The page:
WoodsCamp will also link you to My Land Plan on the American Forest Foundation’s website. You can use the Forest Journal tool to record descriptive and location information about the various plants and animal species that you are seeing on your property.
Fishers are a a forest-dwelling creature whose range covers much of the boreal forest in Canada to the northern United States.
The Family Forest Carbon Program
If you’re a woodlands owner in Pennsylvania (and soon in West Virginia or Maryland, too), WoodsCamp may direct you to an exciting new woodlands management/financial assistance program developed in partnership with the American Forest Foundation and the The Nature Conservancy among other organizations.
The Family Forest Carbon Program (FFCP) encourages sustainable forest management practices that can help increase the amount of carbon stored in wooded lands. These practices will enhance the health of woodlands, creating a better habitat for birds and other wildlife, including some threatened and endangered species.
The funding for these improvements comes from the increased carbon that is stored by healthier trees in better managed forests. Through FFCP, businesses can now buy these carbon credits from family forest owners to offset the environmental impacts of their operations.
FCCP is a win for biodiversity: it helps ensure that native plants and animals, including some that are on the threatened list, can live in the environments that will enable them to survive and thrive. It’s a win for family forest owners, who can finally benefit from the forest carbon programs that large owners have been taking advantage of for several years. And it’s a win for businesses, which can take advantage of the program to help reduce the impact of climate change.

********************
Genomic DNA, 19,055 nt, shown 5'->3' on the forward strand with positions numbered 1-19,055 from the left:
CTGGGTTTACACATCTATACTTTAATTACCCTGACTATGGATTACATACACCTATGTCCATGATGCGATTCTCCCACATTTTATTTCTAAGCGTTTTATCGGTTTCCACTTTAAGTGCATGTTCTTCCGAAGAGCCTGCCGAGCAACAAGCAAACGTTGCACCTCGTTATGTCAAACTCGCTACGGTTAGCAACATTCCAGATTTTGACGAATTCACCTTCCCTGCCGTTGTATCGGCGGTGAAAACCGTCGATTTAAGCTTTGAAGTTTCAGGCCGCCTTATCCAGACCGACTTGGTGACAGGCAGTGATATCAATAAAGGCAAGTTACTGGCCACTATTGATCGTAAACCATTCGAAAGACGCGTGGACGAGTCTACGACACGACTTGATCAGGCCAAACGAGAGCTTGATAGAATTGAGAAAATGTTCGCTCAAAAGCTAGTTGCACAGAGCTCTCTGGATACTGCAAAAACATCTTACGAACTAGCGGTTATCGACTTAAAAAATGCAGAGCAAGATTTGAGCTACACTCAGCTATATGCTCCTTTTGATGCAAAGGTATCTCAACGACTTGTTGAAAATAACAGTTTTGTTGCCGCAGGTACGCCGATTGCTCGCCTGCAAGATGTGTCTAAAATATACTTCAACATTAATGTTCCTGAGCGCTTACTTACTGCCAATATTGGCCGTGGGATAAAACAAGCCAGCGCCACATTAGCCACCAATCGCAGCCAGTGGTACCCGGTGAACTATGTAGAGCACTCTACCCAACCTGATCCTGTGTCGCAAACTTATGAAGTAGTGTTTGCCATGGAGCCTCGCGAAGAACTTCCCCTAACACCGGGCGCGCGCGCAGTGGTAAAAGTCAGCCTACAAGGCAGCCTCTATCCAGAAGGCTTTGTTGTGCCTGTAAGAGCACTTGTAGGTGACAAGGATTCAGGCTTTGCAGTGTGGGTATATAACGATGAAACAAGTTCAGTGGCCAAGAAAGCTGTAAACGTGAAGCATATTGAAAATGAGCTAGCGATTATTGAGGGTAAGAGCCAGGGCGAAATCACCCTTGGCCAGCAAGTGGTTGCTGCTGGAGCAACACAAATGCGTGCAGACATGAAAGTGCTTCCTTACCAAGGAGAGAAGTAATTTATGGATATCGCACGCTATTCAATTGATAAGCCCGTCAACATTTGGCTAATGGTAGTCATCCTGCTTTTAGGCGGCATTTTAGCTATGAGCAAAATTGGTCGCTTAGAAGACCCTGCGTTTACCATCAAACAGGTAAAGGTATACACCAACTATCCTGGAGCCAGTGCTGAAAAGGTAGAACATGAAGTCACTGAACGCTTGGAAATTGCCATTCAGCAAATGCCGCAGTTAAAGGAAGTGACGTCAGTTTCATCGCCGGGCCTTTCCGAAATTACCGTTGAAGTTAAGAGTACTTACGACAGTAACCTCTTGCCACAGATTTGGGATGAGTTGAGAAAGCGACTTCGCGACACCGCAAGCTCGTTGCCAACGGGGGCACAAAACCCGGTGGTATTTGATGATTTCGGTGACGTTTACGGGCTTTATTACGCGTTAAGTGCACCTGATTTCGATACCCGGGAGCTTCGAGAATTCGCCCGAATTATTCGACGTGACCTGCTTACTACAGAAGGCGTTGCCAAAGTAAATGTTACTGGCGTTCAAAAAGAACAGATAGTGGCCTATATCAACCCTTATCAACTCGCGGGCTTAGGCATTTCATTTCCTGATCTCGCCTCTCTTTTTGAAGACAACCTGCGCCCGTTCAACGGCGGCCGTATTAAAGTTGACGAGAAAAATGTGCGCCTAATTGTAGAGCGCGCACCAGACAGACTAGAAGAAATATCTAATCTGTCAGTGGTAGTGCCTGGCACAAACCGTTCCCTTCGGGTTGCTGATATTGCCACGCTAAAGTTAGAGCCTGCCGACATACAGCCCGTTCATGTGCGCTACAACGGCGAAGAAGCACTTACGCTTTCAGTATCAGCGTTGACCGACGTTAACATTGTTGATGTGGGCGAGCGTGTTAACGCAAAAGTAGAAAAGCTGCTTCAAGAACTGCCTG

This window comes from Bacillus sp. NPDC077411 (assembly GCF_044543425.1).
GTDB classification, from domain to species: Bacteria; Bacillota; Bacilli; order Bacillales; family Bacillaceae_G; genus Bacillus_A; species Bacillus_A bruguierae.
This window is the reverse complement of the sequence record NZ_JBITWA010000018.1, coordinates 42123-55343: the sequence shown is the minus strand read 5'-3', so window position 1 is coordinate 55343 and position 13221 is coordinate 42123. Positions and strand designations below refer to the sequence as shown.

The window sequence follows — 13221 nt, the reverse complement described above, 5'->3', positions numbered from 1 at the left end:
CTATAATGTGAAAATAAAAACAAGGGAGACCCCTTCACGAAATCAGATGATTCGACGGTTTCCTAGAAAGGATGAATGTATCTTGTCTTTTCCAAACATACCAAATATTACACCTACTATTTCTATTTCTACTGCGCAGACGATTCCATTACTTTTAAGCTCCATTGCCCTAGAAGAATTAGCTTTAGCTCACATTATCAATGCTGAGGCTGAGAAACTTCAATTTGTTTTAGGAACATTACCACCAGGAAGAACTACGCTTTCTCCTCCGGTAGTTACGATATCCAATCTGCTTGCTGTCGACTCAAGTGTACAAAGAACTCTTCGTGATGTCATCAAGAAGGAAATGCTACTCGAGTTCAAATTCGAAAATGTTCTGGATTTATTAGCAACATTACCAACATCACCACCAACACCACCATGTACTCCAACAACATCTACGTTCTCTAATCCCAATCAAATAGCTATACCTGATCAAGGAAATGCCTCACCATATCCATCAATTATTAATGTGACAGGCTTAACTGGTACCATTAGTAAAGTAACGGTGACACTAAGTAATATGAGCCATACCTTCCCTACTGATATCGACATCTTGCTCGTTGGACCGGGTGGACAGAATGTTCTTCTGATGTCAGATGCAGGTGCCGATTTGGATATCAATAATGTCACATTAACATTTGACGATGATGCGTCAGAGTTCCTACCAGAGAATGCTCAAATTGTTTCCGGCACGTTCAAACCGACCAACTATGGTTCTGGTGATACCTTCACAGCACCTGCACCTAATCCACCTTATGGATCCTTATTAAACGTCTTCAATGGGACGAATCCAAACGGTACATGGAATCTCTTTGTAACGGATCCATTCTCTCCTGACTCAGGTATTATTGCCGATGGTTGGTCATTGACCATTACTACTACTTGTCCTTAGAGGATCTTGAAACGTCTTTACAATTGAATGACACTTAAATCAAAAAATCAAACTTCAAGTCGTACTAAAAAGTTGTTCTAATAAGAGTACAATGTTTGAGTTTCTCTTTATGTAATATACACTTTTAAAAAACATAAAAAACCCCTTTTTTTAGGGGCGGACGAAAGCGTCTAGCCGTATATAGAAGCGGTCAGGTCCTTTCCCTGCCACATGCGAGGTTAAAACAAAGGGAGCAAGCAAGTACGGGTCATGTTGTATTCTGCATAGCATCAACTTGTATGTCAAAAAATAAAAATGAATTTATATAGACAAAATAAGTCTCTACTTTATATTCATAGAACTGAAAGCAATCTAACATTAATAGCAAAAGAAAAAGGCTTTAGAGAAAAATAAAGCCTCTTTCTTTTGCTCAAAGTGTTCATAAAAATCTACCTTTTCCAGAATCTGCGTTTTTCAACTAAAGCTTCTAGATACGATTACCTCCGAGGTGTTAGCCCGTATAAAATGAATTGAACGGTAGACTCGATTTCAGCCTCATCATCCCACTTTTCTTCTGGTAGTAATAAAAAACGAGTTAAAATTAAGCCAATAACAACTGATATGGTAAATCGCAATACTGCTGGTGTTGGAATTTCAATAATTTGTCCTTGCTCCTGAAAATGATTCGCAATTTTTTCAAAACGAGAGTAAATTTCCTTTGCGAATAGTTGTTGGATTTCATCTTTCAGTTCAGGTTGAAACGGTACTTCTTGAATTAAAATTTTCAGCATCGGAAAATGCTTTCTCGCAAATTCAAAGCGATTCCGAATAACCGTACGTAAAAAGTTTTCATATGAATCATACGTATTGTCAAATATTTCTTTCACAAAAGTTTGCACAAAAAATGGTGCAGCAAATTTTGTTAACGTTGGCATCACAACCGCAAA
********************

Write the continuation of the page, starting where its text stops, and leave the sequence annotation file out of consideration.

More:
The program isn't just a win for landowners and the climate, but helps provide funding for important forest management. Partnering with the National Audubon Society, FFCP is being used to improve habitat for a wide variety of forest birds. The same practices which increase carbon storage and improve the health of forests can be used to provide habitat for forest birds. Many unmanaged forests lack the understory structure like saplings and bushes which mature forest birds need to feed and nest. Other forests suffer from invasive species which limit the growth of native plants and the success of early successional forests. The FFCP is a great program landowners can use to not only sustainably manage their forests but to provide quality habitat for many declining bird species.